Throughout Kenya, and especially in the Central Highlands and on the coast, you’ll often see people selling and chewing what looks like a bunch of twigs wrapped in a banana leaf. This is miraa, more commonly known abroad by its Somali name qat, a natural stimulant that is particularly popular among Somalis, Somali Kenyans and Yemenis. The shrub (Catha edulis) grows in the hills around Meru (the world centre for its production), and the red-green young bark from the shrub’s new shoots is washed, stripped with the teeth and chewed, with the bitter result being something of an acquired taste (it’s sometimes taken with bubble gum to sweeten it). Miraa contains an alkaloid called cathinone, a distant relative of amphetamine, with similar effects, though you have to chew it for some time before you’ll feel them. When they do kick in, they include a feeling of alertness, ease of conversation and loss of appetite. Long-term daily use can lead to addiction. It’s not always looked upon favourably, with signs prohibiting the chewing of it in many hotels and bars.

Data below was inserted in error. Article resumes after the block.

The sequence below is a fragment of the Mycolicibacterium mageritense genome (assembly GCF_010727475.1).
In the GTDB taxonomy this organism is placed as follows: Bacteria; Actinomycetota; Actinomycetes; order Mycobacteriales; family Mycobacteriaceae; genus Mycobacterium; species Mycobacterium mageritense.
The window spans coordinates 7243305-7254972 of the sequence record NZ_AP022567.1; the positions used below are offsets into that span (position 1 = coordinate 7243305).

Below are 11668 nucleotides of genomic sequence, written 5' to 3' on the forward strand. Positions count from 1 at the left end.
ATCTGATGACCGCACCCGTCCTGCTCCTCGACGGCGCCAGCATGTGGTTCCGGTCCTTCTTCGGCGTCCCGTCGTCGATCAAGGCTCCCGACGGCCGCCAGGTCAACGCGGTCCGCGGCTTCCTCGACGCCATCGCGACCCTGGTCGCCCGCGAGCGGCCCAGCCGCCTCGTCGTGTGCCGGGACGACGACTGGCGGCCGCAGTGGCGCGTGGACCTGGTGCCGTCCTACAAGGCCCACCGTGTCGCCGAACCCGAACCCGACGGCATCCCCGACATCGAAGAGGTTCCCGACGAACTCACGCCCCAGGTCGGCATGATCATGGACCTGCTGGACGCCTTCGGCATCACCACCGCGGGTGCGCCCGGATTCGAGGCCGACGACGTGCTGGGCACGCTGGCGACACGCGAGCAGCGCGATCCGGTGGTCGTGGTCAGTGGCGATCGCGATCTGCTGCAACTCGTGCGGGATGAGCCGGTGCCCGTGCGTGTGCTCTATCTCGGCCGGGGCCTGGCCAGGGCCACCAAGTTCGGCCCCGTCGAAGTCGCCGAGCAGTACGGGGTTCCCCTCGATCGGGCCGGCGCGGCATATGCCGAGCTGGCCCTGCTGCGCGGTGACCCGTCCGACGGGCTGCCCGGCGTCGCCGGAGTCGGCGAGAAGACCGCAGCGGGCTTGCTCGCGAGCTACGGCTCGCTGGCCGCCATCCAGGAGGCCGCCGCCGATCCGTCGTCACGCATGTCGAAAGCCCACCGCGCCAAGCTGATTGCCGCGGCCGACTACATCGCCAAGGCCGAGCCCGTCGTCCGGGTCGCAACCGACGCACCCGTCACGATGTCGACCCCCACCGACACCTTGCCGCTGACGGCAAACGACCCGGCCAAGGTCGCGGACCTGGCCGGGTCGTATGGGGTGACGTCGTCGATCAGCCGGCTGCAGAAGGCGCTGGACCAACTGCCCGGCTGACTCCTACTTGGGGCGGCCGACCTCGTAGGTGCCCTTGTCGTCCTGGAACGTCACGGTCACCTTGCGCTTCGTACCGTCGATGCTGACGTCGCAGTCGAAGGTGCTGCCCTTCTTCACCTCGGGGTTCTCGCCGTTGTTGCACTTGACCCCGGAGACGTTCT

Miraa comes in bundles of a hundred sticks called “kilos” (not a reference to their weight) and various qualities, from long, twiggy kangeta, which is the ordinary, bog-standard version, to short, fat gisa kolombo, which is the strongest. As it loses its potency within 48 hours of picking, it’s wrapped in banana leaves and transported at speed. Street stalls selling it often display the banana leaves to show that they have it, and the best place to buy miraa in many towns is where the express matatus arrive from Meru. The use of miraa by bus, truck and matatu drivers goes a long way towards explaining why they have so many accidents. There are no legal restrictions on the use of miraa in Kenya, although imams have issued a fatwa (legal judgement) condemning it as an intoxicant, like alcohol, which means that it is forbidden to true believers. In fact, in most countries (but not the UK), miraa is a controlled narcotic, the possession of which is a criminal offence.